The Code Red worm has slithered its way back into the news, but top security vendors have declared only a yellow alert.
Starting in August 2001, the CodeRed.C worm, also known as CodeRed.II wreaked havoc around the world, rapidly infecting 300,000 servers.
Similar to the initial Code Red worm, this iteration added a back door, or Trojan program on the machines it infected, giving remote attackers total control of the system, according to Helsinki, Finland-based F-Secure Corp.
As of Tuesday, Symantec Corp.’s Security Response confirmed the presence of CodeRed.C’s feral little brother.
First appearing in the wild 18 months ago, this mutation of the fast spreading CodeRed.C, dubbed CodeRed.F,is on the loose, but F-Secure Corp. says the worm’s’ destructive potential is low. Differing by only two bytes of data from CodeRed. C, it exploits the same vulnerability in Microsoft Corp.’s Internet Information Server (IIS), causing a buffer on Microsoft’s Web servers.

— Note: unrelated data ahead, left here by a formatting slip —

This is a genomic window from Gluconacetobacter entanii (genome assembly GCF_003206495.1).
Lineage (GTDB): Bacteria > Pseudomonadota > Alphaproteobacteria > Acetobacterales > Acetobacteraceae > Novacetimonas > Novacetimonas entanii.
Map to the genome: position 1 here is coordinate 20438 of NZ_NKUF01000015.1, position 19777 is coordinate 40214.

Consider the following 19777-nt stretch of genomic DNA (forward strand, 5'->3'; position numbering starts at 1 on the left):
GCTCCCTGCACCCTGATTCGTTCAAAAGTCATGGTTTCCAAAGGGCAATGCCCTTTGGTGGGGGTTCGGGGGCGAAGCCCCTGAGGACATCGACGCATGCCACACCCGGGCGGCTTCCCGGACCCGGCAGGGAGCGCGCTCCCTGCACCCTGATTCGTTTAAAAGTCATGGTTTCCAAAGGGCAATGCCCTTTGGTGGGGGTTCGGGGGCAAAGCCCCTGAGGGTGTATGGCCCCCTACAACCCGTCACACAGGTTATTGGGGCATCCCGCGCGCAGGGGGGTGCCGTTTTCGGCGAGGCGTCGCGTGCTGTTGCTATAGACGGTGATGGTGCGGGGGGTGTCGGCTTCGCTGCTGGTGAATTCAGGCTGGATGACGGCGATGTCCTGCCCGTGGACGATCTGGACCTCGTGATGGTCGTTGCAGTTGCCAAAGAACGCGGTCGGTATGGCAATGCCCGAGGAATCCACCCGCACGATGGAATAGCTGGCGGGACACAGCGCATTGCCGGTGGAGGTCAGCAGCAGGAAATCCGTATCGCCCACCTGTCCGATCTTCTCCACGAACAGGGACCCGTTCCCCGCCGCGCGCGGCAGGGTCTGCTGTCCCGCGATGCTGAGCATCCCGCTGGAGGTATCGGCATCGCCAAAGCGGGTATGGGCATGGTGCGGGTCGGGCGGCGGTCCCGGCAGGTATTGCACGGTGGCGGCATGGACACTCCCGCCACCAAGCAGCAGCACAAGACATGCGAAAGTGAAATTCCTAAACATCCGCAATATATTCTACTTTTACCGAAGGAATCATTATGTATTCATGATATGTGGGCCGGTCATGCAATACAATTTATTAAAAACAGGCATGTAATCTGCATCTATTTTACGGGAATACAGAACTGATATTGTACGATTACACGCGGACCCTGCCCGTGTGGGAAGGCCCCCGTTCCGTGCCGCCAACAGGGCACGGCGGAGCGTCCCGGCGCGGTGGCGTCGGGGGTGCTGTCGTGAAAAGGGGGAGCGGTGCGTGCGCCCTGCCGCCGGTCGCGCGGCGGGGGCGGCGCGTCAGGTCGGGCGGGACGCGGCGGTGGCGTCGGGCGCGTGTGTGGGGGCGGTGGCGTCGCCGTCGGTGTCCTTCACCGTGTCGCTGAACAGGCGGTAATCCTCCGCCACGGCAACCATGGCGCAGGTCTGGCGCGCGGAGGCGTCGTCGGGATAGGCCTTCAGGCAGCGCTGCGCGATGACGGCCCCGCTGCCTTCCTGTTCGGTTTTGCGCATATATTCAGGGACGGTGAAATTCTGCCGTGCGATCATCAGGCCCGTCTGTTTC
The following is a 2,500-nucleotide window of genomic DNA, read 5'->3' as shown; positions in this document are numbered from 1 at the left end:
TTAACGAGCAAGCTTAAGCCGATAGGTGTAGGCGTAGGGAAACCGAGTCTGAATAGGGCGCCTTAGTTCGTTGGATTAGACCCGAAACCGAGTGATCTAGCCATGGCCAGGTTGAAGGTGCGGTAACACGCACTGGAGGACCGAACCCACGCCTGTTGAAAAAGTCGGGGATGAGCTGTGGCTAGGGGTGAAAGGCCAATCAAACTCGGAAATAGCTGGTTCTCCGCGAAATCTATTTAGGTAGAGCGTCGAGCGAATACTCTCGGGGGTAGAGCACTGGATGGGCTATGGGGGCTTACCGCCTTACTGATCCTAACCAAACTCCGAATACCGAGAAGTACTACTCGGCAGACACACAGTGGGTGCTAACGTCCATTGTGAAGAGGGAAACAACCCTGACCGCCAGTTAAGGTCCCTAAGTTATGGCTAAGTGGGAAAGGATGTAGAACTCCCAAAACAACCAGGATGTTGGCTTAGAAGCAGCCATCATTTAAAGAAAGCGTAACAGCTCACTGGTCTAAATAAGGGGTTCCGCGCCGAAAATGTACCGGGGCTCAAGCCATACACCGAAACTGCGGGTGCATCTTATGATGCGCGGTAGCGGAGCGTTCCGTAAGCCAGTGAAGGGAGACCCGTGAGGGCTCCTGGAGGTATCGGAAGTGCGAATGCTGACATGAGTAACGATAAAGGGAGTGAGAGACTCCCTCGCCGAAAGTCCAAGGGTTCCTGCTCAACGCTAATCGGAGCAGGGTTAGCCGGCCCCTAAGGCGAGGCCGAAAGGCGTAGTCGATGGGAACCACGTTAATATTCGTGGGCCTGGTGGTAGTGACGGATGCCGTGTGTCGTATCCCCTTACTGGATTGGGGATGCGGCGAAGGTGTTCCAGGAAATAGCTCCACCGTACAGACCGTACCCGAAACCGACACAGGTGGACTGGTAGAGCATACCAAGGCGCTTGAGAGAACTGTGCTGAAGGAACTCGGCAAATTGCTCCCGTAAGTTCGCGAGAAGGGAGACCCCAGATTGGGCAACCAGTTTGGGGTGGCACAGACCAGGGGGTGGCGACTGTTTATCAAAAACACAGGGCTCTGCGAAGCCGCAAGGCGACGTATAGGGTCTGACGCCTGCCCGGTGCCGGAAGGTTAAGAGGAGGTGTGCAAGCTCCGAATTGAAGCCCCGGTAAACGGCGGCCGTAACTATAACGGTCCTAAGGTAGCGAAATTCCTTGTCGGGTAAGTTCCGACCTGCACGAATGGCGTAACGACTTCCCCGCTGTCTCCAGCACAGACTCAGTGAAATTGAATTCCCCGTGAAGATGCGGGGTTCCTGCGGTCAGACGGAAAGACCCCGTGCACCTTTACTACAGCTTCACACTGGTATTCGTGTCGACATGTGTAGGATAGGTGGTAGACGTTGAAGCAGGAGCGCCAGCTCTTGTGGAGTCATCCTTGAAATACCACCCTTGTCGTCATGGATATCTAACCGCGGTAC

It spreads for 19 days and then stops. Afterwards for one day only, it launches a denial-of-service (DoS) attack against the White House at www1.whitehouse.org, and then becomes dormant. The cycle repeats each month.
However, unlike CodeRed.C, the CodeRed.F worm is not self-terminating. The two-byte alteration changes the aspect of CodeRed.C that stopped it from spreading at the end of 2002. As a result, Code.Red.F will spread indefinitely, according to F-Secure.
CodeRed.F is treatable by the same patch as the initial Code Red virus, thus F-Secure says the number of casualties is likely to be low, most of them being home machines without a firewall or antivirus software, and forgotten Web Servers.
– With files from IDG News Services